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Waste Is a Terrible Thing to Waste

By Cindy Murphy


Tags: Waste Is a Terrible Thing to Waste, Sustainable Living, 350 Project, Recycling, Cindy Murphy,

A visit to the farmers market here in town is a perfect way to spend an early morning in October for both locals and out-of-town visitors.

Early morning at the farmers' market

The day could not have been more beautiful. Bright, sunny, and warm for October, it was the most perfect of days for my family to get trashy in public. Oh, we’ve been trashy for years, but it’s always been at home, and never in full view for all the world to see…or at least everyone who was at the farmer’s market that day.

As part of 350.org’s “10/10/10 Global Work Party,” I volunteered to save our family’s recycling for one month as a good visual to show what a typical family of four can do to help reduce the carbon level in the atmosphere in just a very short time. It was displayed at a recycling booth set up by a group of volunteers concerned about the world’s climate change issue.

In Harlem, New York City and in Auckland, New Zealand, white roof projects took place. High school students in Toronto, Canada had a “Pack a Waste-free Lunch” day. In Taiwan, 350 people flew 350 white kites emblazoned with the number 350 in the skies over Taipei for the price of telling 10 people about the importance of the number 350. That’s 3,500 more people made aware of the climate change issue! Community gardens were started, solar panels installed, trees planted, and beaches cleaned of trash. These are just a handful of 7,347 events in 188 countries that took place on October 10th, or thereabout.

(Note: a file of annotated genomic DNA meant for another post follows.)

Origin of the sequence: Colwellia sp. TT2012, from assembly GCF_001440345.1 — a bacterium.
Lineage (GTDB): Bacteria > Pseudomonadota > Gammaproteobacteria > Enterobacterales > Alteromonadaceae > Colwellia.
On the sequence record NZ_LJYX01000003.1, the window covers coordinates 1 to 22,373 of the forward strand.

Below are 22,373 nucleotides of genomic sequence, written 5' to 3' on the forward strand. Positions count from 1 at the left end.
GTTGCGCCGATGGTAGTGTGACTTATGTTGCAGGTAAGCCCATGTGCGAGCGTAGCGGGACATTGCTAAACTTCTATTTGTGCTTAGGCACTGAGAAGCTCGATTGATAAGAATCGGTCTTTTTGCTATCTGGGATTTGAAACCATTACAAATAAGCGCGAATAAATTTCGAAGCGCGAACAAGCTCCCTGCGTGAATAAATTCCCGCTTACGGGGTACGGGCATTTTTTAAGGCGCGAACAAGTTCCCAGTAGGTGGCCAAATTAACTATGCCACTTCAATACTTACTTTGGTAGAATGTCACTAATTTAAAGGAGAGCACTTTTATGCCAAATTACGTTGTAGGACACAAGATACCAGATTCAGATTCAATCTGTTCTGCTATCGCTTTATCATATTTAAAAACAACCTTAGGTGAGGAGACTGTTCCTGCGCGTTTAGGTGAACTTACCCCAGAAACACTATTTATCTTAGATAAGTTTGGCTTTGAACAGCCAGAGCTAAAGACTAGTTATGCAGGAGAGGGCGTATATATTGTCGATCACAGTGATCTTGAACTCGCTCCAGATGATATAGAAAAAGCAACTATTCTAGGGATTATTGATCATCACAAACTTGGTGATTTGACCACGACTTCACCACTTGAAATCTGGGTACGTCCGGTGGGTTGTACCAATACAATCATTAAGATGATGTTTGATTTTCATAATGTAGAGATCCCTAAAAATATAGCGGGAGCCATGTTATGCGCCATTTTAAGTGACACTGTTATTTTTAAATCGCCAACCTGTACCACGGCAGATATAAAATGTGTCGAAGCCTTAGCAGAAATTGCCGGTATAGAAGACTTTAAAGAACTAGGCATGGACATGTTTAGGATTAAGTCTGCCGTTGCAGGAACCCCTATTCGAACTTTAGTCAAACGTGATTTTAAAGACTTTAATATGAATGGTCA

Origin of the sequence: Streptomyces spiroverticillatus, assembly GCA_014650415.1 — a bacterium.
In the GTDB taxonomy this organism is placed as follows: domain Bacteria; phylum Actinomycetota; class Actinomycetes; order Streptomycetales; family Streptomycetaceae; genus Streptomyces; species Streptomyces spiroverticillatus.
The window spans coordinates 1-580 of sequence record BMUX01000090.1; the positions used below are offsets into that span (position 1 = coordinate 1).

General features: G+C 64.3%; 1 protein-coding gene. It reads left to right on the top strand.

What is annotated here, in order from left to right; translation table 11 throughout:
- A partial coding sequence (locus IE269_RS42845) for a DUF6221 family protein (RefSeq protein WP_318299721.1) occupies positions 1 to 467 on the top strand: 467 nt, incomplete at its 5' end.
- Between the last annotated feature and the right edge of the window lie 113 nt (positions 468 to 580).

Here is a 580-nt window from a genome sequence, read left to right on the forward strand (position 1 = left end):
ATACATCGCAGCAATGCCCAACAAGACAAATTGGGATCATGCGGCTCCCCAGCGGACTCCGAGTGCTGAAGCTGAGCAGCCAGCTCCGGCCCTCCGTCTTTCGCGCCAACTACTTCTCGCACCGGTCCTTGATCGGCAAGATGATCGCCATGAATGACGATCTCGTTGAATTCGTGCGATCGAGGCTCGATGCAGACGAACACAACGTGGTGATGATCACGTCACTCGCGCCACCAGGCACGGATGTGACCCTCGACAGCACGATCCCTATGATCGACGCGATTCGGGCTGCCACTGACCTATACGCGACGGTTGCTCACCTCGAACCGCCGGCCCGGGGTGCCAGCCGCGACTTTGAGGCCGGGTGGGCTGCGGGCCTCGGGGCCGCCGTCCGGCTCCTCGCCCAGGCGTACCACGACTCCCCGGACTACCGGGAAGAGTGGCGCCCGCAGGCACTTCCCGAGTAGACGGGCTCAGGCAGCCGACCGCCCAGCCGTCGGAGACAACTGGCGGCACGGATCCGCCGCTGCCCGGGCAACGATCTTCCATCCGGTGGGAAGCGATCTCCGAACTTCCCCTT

What’s all the hoopla over the number 350? Until about 200 years ago, 275 parts per million of carbon dioxide was contained in the earth’s atmosphere. In the 18th century, with the ever-increasing consumption of coal, gas, and oil used to produce energy and goods, atmospheric carbon levels began to rise, slowly at first, and then more dramatically as the need for those goods and energy increased. Right now the level hovers around 390 parts per million of carbon in the atmosphere. Scientists say that 350 parts per million is the highest safe level of carbon that will allow the earth to sustain itself in an equilibrium without global climate change progressing any. On 10/10/10 communities across the globe worked in effort to reach the 350 goal by spreading the message that climate change is a serious issue that needs attention.

Our group decided to focus our event on recycling; recycling is something that every household can tackle, and see a tangible result by discovering how much less trash they set out for pick-up every week. Recycling in our town is simple; all recyclables go into one bin, which is set out curbside to be picked up once a week. Yet, driving through the neighborhoods on pick-up day, only about a third of the houses have recycling bins on the curb. Some people claim time is the reason. Others have doubts that single stream recycling really works. How can everything – paper, cardboard, cans, and bottles - be thrown into one bin, and it be recycled? The items are actually separated largely by computerized machinery in large single stream recycling centers, such as the one where our town’s recycling goes to in Chicago.


We planned the event for over a month, using the library as a meeting place to discuss our progress, and what still needed to be done in preparation for the big event. The company that picks up our recycling in town worked with us to ensure we had the most up-to-date information, and the community really came through, supporting our effort in many different ways.

The town’s printing company designed and printed flyers for the event, (which were recyclable, of course), that a Boy Scout troop posted in area businesses. Lake Michigan College staff designed our “Waste Is a Terrible Thing to Waste” sign. The local grocery store donated reusable cloth grocery bags to hand out, and the County Extension Service provided informational literature about where to take items to be recycled in the surrounding towns, and other counties.